Souvenir guest photo folder from Ace Cain's Hollywood nightclub, 1369 N. Western Ave., dated June 9, 1945.
We don't know if the photo shows three guests or one guest and two entertainers.
The went topless in about 1946 and was rebranded "The New" Ace Cain's, as seen in a similar photo folder from December 1946-January 1947 (not online; filed together).
It didn't last — at least not in Hollywood. In 1953 Cain built a new nightclub in the Sand Canyon section of today's Canyon Country. It thrived for several years prior to his death in 1973. It then became the VFW.
ACE CAIN was one of the more colorful and controversial characters of midcentury Santa Clarita (which wasn't usually called Santa Clarita then). He'd already been a soldier, bootlegger, movie actor and Hollywood nightclub owner by the time he came to Sand Canyon in the 1950s and opened the Rocky Springs Country Club, an adult resort with a bar, pool hall, "friendly" women, private cabanas, and a members-only swimming pool.
Born in Chickasaw Nation, Okla., on Aug. 23, 1903, Horace Truman Cain grew up on a farm in Wichita Falls, Texas. "Ace" and his brother Jim enlisted in the Army to see the world, and while touring the Pacific Rim nations throughout the 1920s, they became proficient gamblers. Returning to the states just in time for Prohibition, Ace parlayed his winnings into a successful bootlegging business in Hollywood.
In a published 2002 interview, Ace's son Everett said when the police "needed to make a raid," his dad would "have his boys leave an old car with a few cases of cheap booze in it, so the cops could report that they had raided Ace Cain's."
The 1930s brought Ace a wife, Beatress "Skeeter" Willys, as well as a second profession. Standing 6-foot-5 and weighing 240 pounds, Ace made the ideal on-screen "heavy" for the poverty row movie producers who were buying his hooch.
But the passage of the 21st amendment in December 1933 killed his bottle trade, and by 1937 his fleeting film career was over. Producer Ray Kirkwood, who cast him in several Westerns, quit the business in 1936; Cain made his last screen appearance in an early Sam Katzman feature the next year.
Cain stuck with what he knew. He opened a new — and legal — watering hole, Ace Cain's Café, within spitting distance of 20th Century Fox studios. "It was complete with live floor shows featuring scantily clad chorus girls, singing waiters, jugglers, acrobats, animal acts and the works," Everett Cain remembered. Ace's brother Jim owned a liquor store next door.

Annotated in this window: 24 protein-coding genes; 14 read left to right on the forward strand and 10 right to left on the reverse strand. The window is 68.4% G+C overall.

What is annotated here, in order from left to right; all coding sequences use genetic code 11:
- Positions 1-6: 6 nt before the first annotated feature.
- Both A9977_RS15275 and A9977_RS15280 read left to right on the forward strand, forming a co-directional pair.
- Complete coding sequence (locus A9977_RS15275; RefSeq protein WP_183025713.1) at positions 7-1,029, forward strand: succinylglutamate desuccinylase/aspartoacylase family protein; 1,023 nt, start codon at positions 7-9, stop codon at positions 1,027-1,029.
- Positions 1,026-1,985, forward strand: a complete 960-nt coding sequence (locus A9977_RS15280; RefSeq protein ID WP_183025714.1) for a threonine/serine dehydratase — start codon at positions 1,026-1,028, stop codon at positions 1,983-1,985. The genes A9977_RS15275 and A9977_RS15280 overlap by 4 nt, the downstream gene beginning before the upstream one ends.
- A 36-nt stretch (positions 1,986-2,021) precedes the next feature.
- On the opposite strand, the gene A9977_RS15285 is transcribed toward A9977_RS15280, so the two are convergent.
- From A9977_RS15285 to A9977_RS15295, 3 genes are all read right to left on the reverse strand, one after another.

By the mid-1940s, Ace moved his operation to 1369 N. Western Ave. (corner DeLongpre) in Hollywood, where his club was named simply "Ace Cain's." It was rebranded "The New Ace Cain's" when it went topless in about 1946.
Ace's son remembered that business slowed after World War II, so Ace sold his Western Avenue property to the federal government for a post office. He then opened a liquor store and hotel in Santa Monica, but they were short-lived.
He would make one more move.
The Rocky Springs Country Club was located at 27009 Sand Canyon Road, at the northwest corner of Sand and Sultus Street, on what apparently had been vacant land. L.A. County Assessor records indicate Cain built the main, 2,976-square-foot structure on the 2.19-acre parcel in 1953. (See parcel map). Cain filed articles of incorporation for Rocky Springs Country Club on Feb. 18, 1955. He also made his home in the canyon.
"His club achieved a dubious reputation during his remaining years because of the 'very friendly' women — ex-models, ex-show girls, etc. — (who) frequented his establishment," his son said in 2002.
We've forgotten whether Cain's "resort," as he called it, or "Ace Cain's," as others called it, had already shut down by the time he died May 18, 1973. In any event, VFW (Veterans of Foreign Wars) Post 6885 bought the property and remained there for about 20 years until a dispute with the Sand Canyon Homeowners Association over excessive noise, "overnight camping" and the lack of an operating permit compelled the Santa Clarita City Council to order the veterans out. A Superior Court judge upheld the decision. In 1993 the VFW sold the property for $295,000 and the building was converted to a 3-plus-3 residence. The group moved to a 2.25-acre property that it purchased for about $200,000 at 16208 Sierra Highway, just up the street from the valley's other foreign-war veterans, VFW Post 6110.
As for Ace Cain, he rests at Eternal Valley Cemetery in Newhall.